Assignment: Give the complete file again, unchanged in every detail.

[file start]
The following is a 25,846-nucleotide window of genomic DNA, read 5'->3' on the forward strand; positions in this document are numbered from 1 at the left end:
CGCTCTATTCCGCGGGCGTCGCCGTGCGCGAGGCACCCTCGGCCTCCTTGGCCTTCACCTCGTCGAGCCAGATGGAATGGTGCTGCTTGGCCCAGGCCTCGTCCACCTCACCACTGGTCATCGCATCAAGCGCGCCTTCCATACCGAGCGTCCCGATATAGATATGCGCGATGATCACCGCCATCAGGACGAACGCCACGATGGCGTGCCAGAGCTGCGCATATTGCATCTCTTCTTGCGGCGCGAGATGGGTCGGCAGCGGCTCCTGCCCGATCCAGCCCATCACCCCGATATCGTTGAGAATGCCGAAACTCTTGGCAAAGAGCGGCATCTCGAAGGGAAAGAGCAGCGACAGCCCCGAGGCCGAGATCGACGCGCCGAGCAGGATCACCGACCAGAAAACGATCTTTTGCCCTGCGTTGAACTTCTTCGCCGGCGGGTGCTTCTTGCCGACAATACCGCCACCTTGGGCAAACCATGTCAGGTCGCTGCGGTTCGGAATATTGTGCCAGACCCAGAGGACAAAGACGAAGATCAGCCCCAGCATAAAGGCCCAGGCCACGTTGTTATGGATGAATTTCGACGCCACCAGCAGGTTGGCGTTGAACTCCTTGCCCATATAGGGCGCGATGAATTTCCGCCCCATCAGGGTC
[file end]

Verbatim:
The following is a 25,846-nucleotide window of genomic DNA, read 5'->3' on the forward strand; positions in this document are numbered from 1 at the left end:
CGCTCTATTCCGCGGGCGTCGCCGTGCGCGAGGCACCCTCGGCCTCCTTGGCCTTCACCTCGTCGAGCCAGATGGAATGGTGCTGCTTGGCCCAGGCCTCGTCCACCTCACCACTGGTCATCGCATCAAGCGCGCCTTCCATACCGAGCGTCCCGATATAGATATGCGCGATGATCACCGCCATCAGGACGAACGCCACGATGGCGTGCCAGAGCTGCGCATATTGCATCTCTTCTTGCGGCGCGAGATGGGTCGGCAGCGGCTCCTGCCCGATCCAGCCCATCACCCCGATATCGTTGAGAATGCCGAAACTCTTGGCAAAGAGCGGCATCTCGAAGGGAAAGAGCAGCGACAGCCCCGAGGCCGAGATCGACGCGCCGAGCAGGATCACCGACCAGAAAACGATCTTTTGCCCTGCGTTGAACTTCTTCGCCGGCGGGTGCTTCTTGCCGACAATACCGCCACCTTGGGCAAACCATGTCAGGTCGCTGCGGTTCGGAATATTGTGCCAGACCCAGAGGACAAAGACGAAGATCAGCCCCAGCATAAAGGCCCAGGCCACGTTGTTATGGATGAATTTCGACGCCACCAGCAGGTTGGCGTTGAACTCCTTGCCCATATAGGGCGCGATGAATTTCCGCCCCATCAGGGTC